Photo by Nathan Thomas / Fluid Radio
Café Oto’s most recent residency brought Korean cellist Okkyung Lee to the Dalston venue for four days of solo and collaborative performances. I caught day two of the residency, where Lee, a prolific collaborator, played with Sheffield based multidisciplinary artist, Mark Fell. The two are an interesting pairing, being sonically very different yet clearly taking similar, often improvisational approaches and drawing on comparable influences, be these ambient, noise, jazz or avant-garde.
The evening begun with a solo performance from Okkyung Lee. Lee played in the middle of the candlelit room, inviting audience members to sit on the floor around her. This was an intensely physical performance, aided by the intimate, stage-less venue. Lee’s playing jumped around from being frenetic and time signature free, to sections that were more akin to a drum roll than traditional cello. The relentless twenty minute performance, in which her bow was blur almost throughout, continually defied my expectations of how cello can be played. Particularly impressive was just how percussive the instrument became under Lee’s control.
The collaborative performance with Mark Fell, who sat across the room, facing Okkyung Lee, comprised of three pieces, broken up by a long interval after the first. In this first performance Fell emitted almost only drums, which were minimal in tone but fluid in timing, reminiscent of the drums on his collaborative album from this year with Gábor Lázár. Sonically, the two musicians produced almost opposed sounds; Fell’s clinical, clean drums contrasted the raw, predominantly unprocessed sound of Lee’s cello playing. Moreover, there was a conflict between the physicality of the two performers, Lee playing violently and expressively, and Fell sat still, occasionally padding at the touchpad of his laptop. This worked incredibly well, producing a tension and atmosphere I’d not previously experienced.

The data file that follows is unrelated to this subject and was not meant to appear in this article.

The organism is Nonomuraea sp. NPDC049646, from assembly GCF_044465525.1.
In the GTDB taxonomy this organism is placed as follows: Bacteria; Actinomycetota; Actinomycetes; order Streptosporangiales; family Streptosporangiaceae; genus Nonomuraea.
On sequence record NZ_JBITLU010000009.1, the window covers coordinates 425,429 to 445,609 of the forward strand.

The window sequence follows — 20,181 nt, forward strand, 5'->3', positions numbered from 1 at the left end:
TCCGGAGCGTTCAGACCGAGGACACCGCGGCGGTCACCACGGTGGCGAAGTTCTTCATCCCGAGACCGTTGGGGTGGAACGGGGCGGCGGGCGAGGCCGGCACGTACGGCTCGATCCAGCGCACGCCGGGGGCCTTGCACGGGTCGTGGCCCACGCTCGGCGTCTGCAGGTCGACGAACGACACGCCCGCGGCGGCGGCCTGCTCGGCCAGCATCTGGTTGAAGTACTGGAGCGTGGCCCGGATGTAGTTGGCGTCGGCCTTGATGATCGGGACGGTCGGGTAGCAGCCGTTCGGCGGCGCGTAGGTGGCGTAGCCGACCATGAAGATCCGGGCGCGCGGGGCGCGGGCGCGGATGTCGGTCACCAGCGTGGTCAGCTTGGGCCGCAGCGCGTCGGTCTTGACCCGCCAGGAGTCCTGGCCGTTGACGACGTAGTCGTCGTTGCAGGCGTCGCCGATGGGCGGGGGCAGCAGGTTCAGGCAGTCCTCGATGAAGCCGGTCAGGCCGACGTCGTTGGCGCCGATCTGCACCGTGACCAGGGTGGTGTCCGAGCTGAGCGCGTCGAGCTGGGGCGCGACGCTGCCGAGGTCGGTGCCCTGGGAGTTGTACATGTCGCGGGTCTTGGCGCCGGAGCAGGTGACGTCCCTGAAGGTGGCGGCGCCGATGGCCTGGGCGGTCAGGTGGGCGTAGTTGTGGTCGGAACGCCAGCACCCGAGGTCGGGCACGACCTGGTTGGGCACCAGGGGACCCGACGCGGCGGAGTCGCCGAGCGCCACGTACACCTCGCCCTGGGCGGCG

The second collaborative piece was almost drumless, though, thanks to Okkyung Lee, still highly percussive. Mark Fell replaced drums in this piece with a synthesised drone, which slowly became more rhythmic over around 20 minutes. Lee overlaid this with screeching cello, making audible the rough texture of the coiled strings, and at times utilising the taut strings below the bridge. Fell’s sounds were less clinical this time around, and at times became distorted and twitching. As a result, there were moments of sonic unity in this piece, where the sounds of the two performers were hard to distinguish. This was a stark contrast to the conflicting sounds of the first collaborative piece. The final piece was the only one to have a distinct tempo. Original sounds from Fell were largely absent here, instead he subtly processed Lee’s playing with loops and delays. This was the least frenzied piece, both musicians playing with more restrained than in the preceding pieces.
Given the sonic disparity of the two musicians, they delivered a surprisingly cohesive performance, at times tense and conflicted, yet at others, complementary and harmonious. Lee summed the evening up well, standing up at the end the performance, cheerfully announcing to the 50 or so audience members: “that was fun.”